# Give an example of three different points in $\mathbb R^3$ such that there are infinitely many planes in $\mathbb R^3$ passing through all of them.

A past exam question. I'm not certain on the meaning.

I assume it wants a $3$ points on a straight line, one which case there would be infinitely many planes passing through all of them. But that seems too easy as you could make up any straight line equation and find $3$ points which fit it.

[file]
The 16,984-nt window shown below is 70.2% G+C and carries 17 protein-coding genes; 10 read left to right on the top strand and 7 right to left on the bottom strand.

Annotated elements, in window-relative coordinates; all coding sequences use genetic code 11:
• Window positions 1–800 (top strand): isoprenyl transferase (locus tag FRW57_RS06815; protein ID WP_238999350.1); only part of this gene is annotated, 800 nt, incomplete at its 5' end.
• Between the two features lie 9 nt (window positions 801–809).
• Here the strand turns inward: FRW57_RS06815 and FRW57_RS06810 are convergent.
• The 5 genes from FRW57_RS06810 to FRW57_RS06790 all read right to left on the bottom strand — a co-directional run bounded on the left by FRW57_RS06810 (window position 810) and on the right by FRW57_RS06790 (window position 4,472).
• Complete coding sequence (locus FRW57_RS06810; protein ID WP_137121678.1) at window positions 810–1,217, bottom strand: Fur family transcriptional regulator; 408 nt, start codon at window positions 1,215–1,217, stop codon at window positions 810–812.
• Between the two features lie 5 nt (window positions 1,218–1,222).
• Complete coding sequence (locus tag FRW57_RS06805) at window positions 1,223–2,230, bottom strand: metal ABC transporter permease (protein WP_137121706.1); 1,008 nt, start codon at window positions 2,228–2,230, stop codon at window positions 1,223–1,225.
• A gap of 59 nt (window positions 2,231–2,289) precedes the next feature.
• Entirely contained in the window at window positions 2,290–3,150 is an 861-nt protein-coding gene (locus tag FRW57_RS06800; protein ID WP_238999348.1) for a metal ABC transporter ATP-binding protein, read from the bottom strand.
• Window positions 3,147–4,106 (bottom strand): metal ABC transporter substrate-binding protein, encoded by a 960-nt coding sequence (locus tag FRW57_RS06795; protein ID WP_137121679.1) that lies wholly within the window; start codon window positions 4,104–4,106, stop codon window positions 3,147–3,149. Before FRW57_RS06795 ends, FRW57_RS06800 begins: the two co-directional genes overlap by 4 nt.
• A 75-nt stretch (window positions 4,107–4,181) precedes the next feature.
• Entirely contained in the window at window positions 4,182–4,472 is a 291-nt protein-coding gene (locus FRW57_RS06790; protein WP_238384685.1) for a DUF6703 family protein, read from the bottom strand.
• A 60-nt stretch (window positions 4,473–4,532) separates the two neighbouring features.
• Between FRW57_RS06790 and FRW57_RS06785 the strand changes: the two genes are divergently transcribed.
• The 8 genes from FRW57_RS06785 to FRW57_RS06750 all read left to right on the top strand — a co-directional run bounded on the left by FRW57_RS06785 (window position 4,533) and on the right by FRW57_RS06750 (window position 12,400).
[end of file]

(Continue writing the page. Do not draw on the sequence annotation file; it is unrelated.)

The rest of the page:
Do you have an alternative interpretation?

Note: $\mathbb R^3$ is the vector space.

• I agree with your interpretation. – Mike Pierce Apr 27 '15 at 0:13
• This is exactly what they're asking. In fact if they are noncollinear then there can only be one plane passing through all of them. – Cameron Williams Apr 27 '15 at 0:15